Tim takes the empty cup from Peter’s catatonic hand and fills it with bourbon from his flask (very much like a pocket-sized gravestone etched with the identity of someone he’s lost to a death of another kind—but the medicine is still the same for the injured living). “To help you sleep,” the nurse explains, squeezing Peter’s shoulder before walking away.

Tim has spent his whole life walking away.

He drives from Washington DC in the direction of Baltimore, pondering the reckless idea of open bars followed by a downtown penthouse suite and a revenge fuck—an easy two for one affair (minus Roni). The histogram skyline comes into view, appearing unreal, like a distant video game. Colorful pixels arranged into something false. Three dimensional.

A hologram. Hollow. Missing something.

SimCity. Sin city.

Tim ignores the exit. Keeps driving. His truck disappears under water. On the other side of the Baltimore Harbor Tunnel, he reads the digital clock.

10:30 PM

Its 3:30 AM in Nigeria—the morning after.

Funerals and weddings are inevitable. Permanent deals.

She’s with him right now.

Time stops again.

Tim screams until his throat burns. He pounds the steering wheel. The pickup weaves dangerously, crossing lines.

Maybe some music will help.


The last time he looked at his Alexa app, he accidentally discovered she was playing Al Green. She only ever downloads Al Green when…

Having cried earlier in the day for Peter, Tim cries now for himself, eyes stinging with tears. A private cleansing ritual. Preparatory to what needs to be done.

78 more miles and the silver Dodge Dakota is midway across the Delaware Memorial Bridge. The lanes are empty because of the lateness of the hour and the pandemic. Tim slows to a stop. Engages the hazard signal. Imagines surrendering and falling to his death. The rapid descent of the the final seconds of his life will climax with a powerful orgasm in his dropping stomach. He will hit the murky surface hard as concrete. Upon impact, he’ll experience the brilliant fireworks of a grand finale one blink from permanent night. His body will sink into a non-thinking, non-feeling state of rest. His corpse will be food for toxic northern fish. No headstone necessary for a head case.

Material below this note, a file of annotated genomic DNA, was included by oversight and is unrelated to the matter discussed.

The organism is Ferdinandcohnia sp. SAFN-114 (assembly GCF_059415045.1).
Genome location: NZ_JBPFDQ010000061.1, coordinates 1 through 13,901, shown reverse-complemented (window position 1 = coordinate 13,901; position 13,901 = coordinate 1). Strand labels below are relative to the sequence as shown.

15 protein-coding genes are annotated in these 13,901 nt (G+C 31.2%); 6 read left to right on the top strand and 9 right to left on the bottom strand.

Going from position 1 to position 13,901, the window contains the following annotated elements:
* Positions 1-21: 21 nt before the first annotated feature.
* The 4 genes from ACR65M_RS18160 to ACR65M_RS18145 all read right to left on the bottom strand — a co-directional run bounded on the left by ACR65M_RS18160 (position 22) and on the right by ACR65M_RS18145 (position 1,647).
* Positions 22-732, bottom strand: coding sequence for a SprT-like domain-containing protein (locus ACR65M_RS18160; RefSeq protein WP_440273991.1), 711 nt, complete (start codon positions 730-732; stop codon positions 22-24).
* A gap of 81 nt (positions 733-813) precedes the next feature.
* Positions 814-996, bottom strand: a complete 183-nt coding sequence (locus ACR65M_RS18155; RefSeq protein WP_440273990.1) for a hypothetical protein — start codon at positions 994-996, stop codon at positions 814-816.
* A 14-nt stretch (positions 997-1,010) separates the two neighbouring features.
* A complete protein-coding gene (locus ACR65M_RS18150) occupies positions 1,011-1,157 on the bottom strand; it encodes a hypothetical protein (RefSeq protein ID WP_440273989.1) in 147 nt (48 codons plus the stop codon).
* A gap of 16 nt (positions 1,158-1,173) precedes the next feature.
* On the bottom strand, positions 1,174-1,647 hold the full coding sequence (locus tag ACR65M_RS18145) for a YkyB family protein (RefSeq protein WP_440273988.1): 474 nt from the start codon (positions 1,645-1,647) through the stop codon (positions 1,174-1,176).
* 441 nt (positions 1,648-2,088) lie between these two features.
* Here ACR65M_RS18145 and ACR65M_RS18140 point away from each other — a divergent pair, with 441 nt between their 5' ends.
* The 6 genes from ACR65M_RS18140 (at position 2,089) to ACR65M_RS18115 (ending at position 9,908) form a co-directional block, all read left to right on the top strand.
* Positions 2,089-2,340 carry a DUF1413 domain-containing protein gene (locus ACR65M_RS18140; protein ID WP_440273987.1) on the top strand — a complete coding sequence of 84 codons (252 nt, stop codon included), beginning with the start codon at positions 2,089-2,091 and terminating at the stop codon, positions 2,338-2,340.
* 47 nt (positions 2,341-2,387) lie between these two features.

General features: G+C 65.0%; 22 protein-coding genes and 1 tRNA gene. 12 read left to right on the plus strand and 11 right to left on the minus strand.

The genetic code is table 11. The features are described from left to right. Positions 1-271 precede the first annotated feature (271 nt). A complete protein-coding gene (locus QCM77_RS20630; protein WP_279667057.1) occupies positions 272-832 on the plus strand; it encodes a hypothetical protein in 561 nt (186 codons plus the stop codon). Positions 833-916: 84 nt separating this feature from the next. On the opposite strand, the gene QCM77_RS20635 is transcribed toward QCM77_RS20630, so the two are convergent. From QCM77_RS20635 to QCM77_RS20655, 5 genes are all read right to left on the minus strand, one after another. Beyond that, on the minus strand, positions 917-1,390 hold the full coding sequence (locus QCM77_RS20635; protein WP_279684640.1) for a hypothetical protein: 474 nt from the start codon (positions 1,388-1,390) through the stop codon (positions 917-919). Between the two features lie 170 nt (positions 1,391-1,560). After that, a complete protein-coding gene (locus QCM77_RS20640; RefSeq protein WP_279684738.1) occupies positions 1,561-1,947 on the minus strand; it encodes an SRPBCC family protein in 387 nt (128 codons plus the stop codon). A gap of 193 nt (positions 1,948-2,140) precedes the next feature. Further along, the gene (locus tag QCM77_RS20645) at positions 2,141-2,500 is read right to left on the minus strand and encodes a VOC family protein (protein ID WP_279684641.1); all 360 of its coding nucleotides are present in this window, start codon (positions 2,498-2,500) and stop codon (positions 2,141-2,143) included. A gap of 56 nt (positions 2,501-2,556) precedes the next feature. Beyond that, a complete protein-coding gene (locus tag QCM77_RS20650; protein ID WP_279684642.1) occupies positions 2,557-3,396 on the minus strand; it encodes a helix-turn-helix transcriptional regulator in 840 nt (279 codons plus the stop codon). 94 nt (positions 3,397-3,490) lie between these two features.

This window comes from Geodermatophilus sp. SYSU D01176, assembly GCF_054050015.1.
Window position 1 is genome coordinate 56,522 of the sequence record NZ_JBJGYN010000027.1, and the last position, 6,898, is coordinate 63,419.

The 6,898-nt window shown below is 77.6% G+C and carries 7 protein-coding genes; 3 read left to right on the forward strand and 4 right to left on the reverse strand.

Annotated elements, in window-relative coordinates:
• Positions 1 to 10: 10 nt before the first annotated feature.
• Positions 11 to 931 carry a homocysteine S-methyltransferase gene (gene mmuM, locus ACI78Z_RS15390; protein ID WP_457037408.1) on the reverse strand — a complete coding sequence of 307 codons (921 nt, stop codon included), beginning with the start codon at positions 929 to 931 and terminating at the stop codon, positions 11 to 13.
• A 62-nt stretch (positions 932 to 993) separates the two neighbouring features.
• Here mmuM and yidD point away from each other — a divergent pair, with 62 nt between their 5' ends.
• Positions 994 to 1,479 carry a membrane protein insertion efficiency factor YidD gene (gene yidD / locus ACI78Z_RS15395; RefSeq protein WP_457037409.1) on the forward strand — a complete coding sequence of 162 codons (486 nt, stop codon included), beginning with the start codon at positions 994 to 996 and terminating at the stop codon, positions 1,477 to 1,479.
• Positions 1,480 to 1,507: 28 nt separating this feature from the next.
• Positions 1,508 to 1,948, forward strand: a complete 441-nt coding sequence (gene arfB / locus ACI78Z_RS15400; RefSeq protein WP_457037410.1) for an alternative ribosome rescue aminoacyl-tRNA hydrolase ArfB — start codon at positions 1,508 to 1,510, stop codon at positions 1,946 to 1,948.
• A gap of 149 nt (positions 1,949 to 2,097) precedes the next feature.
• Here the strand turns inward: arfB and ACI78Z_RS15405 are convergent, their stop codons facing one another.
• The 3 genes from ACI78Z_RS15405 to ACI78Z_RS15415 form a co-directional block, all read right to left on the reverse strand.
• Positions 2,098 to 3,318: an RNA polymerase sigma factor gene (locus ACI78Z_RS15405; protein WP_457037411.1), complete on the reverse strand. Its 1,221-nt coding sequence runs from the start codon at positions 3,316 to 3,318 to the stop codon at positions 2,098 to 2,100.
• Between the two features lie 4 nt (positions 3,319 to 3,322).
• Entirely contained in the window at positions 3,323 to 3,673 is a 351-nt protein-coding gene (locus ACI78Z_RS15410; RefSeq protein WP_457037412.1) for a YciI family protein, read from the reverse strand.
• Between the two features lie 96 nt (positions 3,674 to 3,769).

The wind is moaning. The river is begging Tim to join her in suicidal matrimony, to come hard into her briny mouth.

A habit of his habit, he pulls the empty flask from his pocket. Stares at the initials.

I am no longer yours. I am his.

(Her latest words to him.)

. . . will NOT be the ones haunting his ears when he dies.

He walks to the vibrating guard rail of the bridge, dizzy, swaying on the edge. Very sober. Too sober.

“Goodbye, darling girl.”

He lifts her engraved name to his lips. One final, tender kiss under the humming cables and the moonless night.

Their brief but passionate life together flashes before his eyes.

It’s time...

(Proof that linear time is real: it has the memory of an enormous elephant sitting on his chest. Time doesn’t forget, therefore, time IS.)

Repulsed by the end of things, his spirit leaves his body and looks down upon himself in disbelief, the paling face of all their healthy years aghast, insanity descending.

Tim loosens his grip and drops her. The silver flask bearing her name, the necklace, and a thousand whiskey memories falls silently to the waiting water below.
Andrew Dabar